Apple had another record quarter, so you know what that means. Yes, it’s doom o’clock again!
Oh, let’s face it, it’s always doom o’clock when it comes to Apple. It’s just a matter of finding daily excuses to not fix your clock.
Yes, record iPhone sales are totes disappointing. Colon-dash-open-parentheses kind of disappointing. Analysts apparently were expecting iPhone sales with imaginary numbers like the square root of -1 or whatever projections they came up with for iPhone sales, which are equally imaginary.
Disappointing iPhone sales triggered a sharp sell-off in Apple stock in after-hours trading …
That’s actually probably not what prompted the sell-off. What probably prompted the sell-off was Apple’s tepid guidance for the next quarter. The whole thing about the stock market is future performance, not past performance.
Its miss on iPhone sales …
Ah, those magic words that emerge from their hole every quarter like the world’s crappiest groundhog: “Apple missed.” Sorry, who missed again? Was it Apple, or the analysts who are paid to tell their clients how many units the company shipped so they can invest appropriately? Yeah, somebody missed—but it wasn’t Apple.
In a call with analysts, Tim Cook, Apple’s chief executive, said that its flagship iPhone 5s had been more popular in North America than he had expected, creating supply shortfalls. His inference was that its cheaper companion, the plastic 5c, was less popular than Apple had hoped, although Mr Cook said it succeeded in winning business from first-time iPhone buyers.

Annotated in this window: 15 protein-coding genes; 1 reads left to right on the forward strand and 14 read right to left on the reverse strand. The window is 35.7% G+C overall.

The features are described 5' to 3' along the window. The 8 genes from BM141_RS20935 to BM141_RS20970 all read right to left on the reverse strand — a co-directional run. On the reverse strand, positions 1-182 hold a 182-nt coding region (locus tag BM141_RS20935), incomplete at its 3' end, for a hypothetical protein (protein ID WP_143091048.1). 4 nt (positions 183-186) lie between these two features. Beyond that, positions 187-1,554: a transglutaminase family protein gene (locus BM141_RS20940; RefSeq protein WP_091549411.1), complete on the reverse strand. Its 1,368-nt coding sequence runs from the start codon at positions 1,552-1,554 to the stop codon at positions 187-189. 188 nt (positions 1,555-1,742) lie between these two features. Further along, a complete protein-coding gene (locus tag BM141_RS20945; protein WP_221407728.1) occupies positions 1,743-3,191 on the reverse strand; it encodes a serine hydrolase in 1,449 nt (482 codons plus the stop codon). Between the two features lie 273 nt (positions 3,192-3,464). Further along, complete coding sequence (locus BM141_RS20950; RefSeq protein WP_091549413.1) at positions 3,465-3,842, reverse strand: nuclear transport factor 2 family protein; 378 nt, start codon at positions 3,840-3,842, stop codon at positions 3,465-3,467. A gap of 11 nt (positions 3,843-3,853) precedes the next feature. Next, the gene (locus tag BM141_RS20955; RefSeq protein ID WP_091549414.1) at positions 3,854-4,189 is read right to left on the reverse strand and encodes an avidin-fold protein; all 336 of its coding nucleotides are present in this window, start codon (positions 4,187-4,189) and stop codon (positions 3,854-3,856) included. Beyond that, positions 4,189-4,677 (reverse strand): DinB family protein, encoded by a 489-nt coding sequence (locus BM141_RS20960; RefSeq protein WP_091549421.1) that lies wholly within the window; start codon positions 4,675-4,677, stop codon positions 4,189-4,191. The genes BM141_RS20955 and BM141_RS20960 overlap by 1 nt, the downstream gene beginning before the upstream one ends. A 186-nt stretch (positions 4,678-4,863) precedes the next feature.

Not only that, but he also said that it sold better than the mid-range phone from last year, the iPhone 4s. So, the iPhone 5c—which everyone is calling a dud—actually increased sales for Apple at the same price point, while probably decreasing costs. Can someone explain how that’s supposed to be a big failure?
Apple investors had been looking for …
Magical candy unicorn time, with jelly on it.
… a blowout quarter in December after industry analysts suggested that the new iPhone 5s had gained share over rivals such as Samsung’s Galaxy S4.
Industry analysts were wrong, so Apple must suffer.
The Macalope doesn’t play the ponies anymore and he would never presume to offer investment advice, so he’ll just note a couple of data points. The first is that Carl Icahn picked up $500 million more shares of AAPL at the reduced price.
The second is that noted Mac developer Wil Shipley also picked up some shares, albeit presumably fewer than Icahn, noting wryly:
Just picked up more AAPL stock at a big discount. Thanks, idiot pundits and corrupt investment banks!
Now, that’s analysis you can use.